Emerging Markets Drive Unilever Profits Growth


Emerging markets will make up three-quarters of consumer goods giant Unilever's sales within a decade, up from 54 percent at the moment, chief executive Paul Polman told CNBC Thursday.


Profits and sales rose at Unilever rose in the second quarter of 2011, despite pressure on margins from rising materials costs, the company announced Thursday.

Much of this growth came from emerging markets.

"We've seen healthy growth, and we're doing well where the battles are fiercest: China: India; Indonesia; Argentina and Mexico," said Polman.

"In terms of population growth, this is where the next 2.5 billion people will come from, and as their income increases, these people aspire to the same quality of life that we have become accustomed to."

Underlying sales at the maker of Dove soap, Persil washing powder and Hellmann's mayonnaise were up by 5.7 percent in the first half from the same time a year before, with 2.2 percent coming from rising volumes and 3.5 percent from price increases.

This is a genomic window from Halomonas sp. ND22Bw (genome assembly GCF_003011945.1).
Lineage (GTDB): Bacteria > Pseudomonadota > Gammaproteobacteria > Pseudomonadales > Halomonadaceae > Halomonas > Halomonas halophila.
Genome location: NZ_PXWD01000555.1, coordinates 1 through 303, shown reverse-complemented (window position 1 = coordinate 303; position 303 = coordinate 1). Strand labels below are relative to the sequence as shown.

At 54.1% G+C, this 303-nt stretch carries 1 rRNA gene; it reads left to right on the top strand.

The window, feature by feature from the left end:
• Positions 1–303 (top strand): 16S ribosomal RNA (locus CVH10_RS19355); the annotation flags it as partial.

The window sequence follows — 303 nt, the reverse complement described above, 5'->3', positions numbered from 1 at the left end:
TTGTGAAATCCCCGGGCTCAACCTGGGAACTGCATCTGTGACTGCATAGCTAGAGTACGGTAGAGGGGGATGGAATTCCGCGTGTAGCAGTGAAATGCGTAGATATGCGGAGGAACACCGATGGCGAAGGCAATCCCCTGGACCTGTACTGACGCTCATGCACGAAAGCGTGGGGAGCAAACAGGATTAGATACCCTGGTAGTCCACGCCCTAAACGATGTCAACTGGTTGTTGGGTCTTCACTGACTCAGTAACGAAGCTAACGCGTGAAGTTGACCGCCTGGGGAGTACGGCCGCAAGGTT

Polman said that commodity prices were "stabilizing"but at "higher prices".

"I think we have seen the peak for the rest of the year at least."

Raw Material Prices Stabilizing: Unilever CEO

Turnover rose by 4.1 percent to 22.8 billion euro ($32.6 billion), with a negative impact from foreign exchange of 1.6 percent as the strength of the euro continued.

Underlying operating margin fell by 20bps as Unilever offset the impact of high input cost inflation, powered by rising oil and other commodity prices, by raising prices and cutting its advertising spend.

Paul Polman, who took over as chief executive in 2009 with the stated aim of driving volumes at the company, said in a statement: “We are making encouraging progress in the transformation of Unilever to a sustainable growth company. In a tough and volatile environment we have again delivered strong growth."

He added that the company had experienced double digit growth in emerging markets, while growth in developed markets was slower.

However, performance in Western Europe was described as "strong", despite the euro zone's well-documented troubles.

"Bigger and better innovation rolled out faster and moving our brands into white spaces continue to be the biggest drivers of growth, said Polman, who will appear on CNBC at 0740 CET.